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  • A Dialogue of Dialogues: Tullia d’Aragona and Sperone Speroni
  • Janet L. Smarr

Among the vast number of Renaissance dialogues, those involving women speakers are relatively rare. 1 Love, not surprisingly, is the main topic on which women are presumed to have anything to say. Sperone Speroni’s “Dialogo di Amore,” published in a 1542 volume of his dialogues, included as one of the speakers Tullia, the courtesan-poet known as Tullia d’Aragona. Five years later Tullia published her own dialogue on love, “Dialogo dell’infinità di amore,” in which she is again one of the speakers. 2 Referring several times to Speroni’s text (as well as to other classical and Renaissance treatments of the subject), Tullia constructed a very different role for herself in her own writing. While admiring and respecting Speroni, she seems to have intentionally refashioned her image along more ambitious lines than Speroni had allowed her. A broader feminist argument is also explicitly part of her agenda. 3

In Speroni’s conversation, Tullia’s opening lines—she gets the first word in both dialogues—welcome Niccolo Grazia as the resolver of their difficulties. Grazia immediately comments on the mutual love of the disputants. The problem is indeed a result of their love: Tasso complains that Tullia praises him more than he deserves; he is therefore afraid that she is mistaken about him, or that she loves some idea rather than his real self, and that he will consequently lose her love:

par che ella tuttavia mi colga in iscambio, ed altri ami perfettamente, alla cui idea mi assimiglia.


Tullia similarly complains that Tasso praises her more than she deserves, and that she is afraid he will cease to love her when he realizes the truth, adding [End Page 204] that she would rather be loved “sempre . . . quanto io dovrei, che troppo amata per pochi giorni” (2). Both lovers thus express the fear and jealousy, which they claim is inseparable from love. The other inducement of Tullia’s jealousy is Tasso’s imminent departure to serve the Prince of Salerno.

In sum, Tullia and Bernardo Tasso are presented as a mirror-like pair of lovers, while Signor Grazia comes, perhaps with an appropriate name, as the wise teacher to both of them. Francesco Maria Molza occasionally joins in to help Grazia. Tullia is the main questioner although Tasso also speaks. Cox has pointed out that one of the major roles of women in dialogues by men is to ask questions which wiser men can answer. 4 This is certainly Tullia’s role here.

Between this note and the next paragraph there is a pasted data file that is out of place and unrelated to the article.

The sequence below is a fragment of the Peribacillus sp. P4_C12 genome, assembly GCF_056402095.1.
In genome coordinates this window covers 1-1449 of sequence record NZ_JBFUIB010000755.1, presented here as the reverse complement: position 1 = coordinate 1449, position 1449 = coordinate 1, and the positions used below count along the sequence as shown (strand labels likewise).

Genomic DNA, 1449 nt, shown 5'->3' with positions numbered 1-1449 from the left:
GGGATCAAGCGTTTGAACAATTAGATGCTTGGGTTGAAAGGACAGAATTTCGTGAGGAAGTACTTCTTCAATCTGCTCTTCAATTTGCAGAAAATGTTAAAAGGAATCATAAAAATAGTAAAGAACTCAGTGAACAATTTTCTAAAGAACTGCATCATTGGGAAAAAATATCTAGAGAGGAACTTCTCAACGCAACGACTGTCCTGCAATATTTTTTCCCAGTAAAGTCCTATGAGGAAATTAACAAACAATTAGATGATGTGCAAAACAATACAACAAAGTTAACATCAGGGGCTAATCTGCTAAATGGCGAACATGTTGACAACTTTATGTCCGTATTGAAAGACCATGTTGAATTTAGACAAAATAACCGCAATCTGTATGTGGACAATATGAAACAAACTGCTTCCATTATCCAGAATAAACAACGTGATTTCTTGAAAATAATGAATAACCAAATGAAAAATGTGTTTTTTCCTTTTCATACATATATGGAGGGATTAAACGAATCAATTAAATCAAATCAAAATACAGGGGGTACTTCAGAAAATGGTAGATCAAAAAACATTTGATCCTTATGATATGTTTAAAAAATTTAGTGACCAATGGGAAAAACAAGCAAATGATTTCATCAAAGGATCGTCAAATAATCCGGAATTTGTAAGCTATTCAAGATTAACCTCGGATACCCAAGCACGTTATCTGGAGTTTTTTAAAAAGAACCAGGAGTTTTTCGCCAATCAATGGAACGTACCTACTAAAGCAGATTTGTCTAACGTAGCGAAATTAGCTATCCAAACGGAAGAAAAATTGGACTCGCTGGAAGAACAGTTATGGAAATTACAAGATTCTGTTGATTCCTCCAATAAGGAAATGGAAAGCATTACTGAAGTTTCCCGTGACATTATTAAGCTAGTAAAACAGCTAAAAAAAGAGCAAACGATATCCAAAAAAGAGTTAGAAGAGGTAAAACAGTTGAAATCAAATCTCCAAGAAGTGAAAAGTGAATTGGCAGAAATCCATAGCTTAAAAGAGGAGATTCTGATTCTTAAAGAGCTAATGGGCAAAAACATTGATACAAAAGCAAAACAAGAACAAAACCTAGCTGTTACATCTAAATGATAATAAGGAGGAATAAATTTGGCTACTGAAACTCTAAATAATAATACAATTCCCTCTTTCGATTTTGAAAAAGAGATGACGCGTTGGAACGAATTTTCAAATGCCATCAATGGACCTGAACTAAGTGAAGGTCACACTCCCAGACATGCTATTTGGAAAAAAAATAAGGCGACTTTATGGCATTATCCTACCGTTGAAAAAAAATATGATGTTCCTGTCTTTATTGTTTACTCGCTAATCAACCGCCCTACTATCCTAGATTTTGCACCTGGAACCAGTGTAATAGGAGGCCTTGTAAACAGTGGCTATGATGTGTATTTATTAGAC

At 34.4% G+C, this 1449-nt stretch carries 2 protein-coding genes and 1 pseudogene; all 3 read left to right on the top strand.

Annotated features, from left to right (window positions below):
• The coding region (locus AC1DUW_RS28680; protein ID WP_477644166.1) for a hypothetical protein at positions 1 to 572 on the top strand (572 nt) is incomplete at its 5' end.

Grazia, with Molza’s contributions, argues that jealousy is a defect rather than a necessary part of love; that although a man cannot compatibly love two women, he can compatibly love both his woman and his Prince, duty, or honor; and that absence is good for love because it forces the lover to shift from a focus on the senses to a focus on the intellect as he or she thinks about the person that cannot be seen. 5 Thus a clear hierarchy is established between sensual and rational love, although both are affirmed as necessary aspects. This combination of the sensual and the rational in love’s essential nature is pronounced by both Tullia and Tasso a monster, a sort of minotaur or centaur (13, 20). However, they come at this double image from opposite angles.

Tullia protests:

Diteci in prima, come stia inseme ragione e amore; che già so io troppo bene, niuna gioia amorosa non potere esser perfetta, se ciascun senso non si congiunge al suo obietto, e si fa uno con esso lui: . . . Ma che da i sensi alla ragione faccia tragitto l’amore, io non lo provo per me, nè posso credere che sia vero; anzi a me pare, tanto esser maggiore e più fervente lo amore, quanto egli è meno dalla ragion temperato.


When Tasso affirms that he does indeed love both her beauty and her virtues, Tullia reasserts the importance of physical presence:

Ma siate certo, che tutto che’l valor vostro sia in se molto, e degno obbietto d’ogni eccellente intelletto, tuttavia ogni’altra cosa è nulla alla vostra presenza, senza la quale...

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pp. 204-212
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